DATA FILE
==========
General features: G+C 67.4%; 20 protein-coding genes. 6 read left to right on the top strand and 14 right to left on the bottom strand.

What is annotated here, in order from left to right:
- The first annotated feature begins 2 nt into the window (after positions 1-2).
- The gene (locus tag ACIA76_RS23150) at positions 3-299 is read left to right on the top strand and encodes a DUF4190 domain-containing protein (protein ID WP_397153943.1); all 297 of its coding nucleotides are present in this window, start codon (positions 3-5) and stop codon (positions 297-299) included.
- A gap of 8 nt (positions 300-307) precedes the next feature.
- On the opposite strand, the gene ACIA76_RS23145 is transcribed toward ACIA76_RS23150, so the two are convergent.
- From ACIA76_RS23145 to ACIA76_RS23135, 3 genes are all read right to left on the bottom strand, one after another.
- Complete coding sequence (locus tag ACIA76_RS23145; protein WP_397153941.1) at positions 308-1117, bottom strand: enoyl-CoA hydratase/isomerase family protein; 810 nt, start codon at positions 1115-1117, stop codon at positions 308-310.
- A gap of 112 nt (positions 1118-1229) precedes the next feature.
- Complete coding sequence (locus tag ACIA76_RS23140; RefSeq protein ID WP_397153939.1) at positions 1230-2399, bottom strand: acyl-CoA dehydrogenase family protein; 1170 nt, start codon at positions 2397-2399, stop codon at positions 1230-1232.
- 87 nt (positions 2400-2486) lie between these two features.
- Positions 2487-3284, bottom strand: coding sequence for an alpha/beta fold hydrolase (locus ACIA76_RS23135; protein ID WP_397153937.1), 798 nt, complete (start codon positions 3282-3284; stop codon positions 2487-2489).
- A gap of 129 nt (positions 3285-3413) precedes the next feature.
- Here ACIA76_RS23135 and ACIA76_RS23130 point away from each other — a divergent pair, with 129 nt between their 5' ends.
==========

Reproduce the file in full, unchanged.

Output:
General features: G+C 67.4%; 20 protein-coding genes. 6 read left to right on the top strand and 14 right to left on the bottom strand.

What is annotated here, in order from left to right:
- The first annotated feature begins 2 nt into the window (after positions 1-2).
- The gene (locus tag ACIA76_RS23150) at positions 3-299 is read left to right on the top strand and encodes a DUF4190 domain-containing protein (protein ID WP_397153943.1); all 297 of its coding nucleotides are present in this window, start codon (positions 3-5) and stop codon (positions 297-299) included.
- A gap of 8 nt (positions 300-307) precedes the next feature.
- On the opposite strand, the gene ACIA76_RS23145 is transcribed toward ACIA76_RS23150, so the two are convergent.
- From ACIA76_RS23145 to ACIA76_RS23135, 3 genes are all read right to left on the bottom strand, one after another.
- Complete coding sequence (locus tag ACIA76_RS23145; protein WP_397153941.1) at positions 308-1117, bottom strand: enoyl-CoA hydratase/isomerase family protein; 810 nt, start codon at positions 1115-1117, stop codon at positions 308-310.
- A gap of 112 nt (positions 1118-1229) precedes the next feature.
- Complete coding sequence (locus tag ACIA76_RS23140; RefSeq protein ID WP_397153939.1) at positions 1230-2399, bottom strand: acyl-CoA dehydrogenase family protein; 1170 nt, start codon at positions 2397-2399, stop codon at positions 1230-1232.
- 87 nt (positions 2400-2486) lie between these two features.
- Positions 2487-3284, bottom strand: coding sequence for an alpha/beta fold hydrolase (locus ACIA76_RS23135; protein ID WP_397153937.1), 798 nt, complete (start codon positions 3282-3284; stop codon positions 2487-2489).
- A gap of 129 nt (positions 3285-3413) precedes the next feature.
- Here ACIA76_RS23135 and ACIA76_RS23130 point away from each other — a divergent pair, with 129 nt between their 5' ends.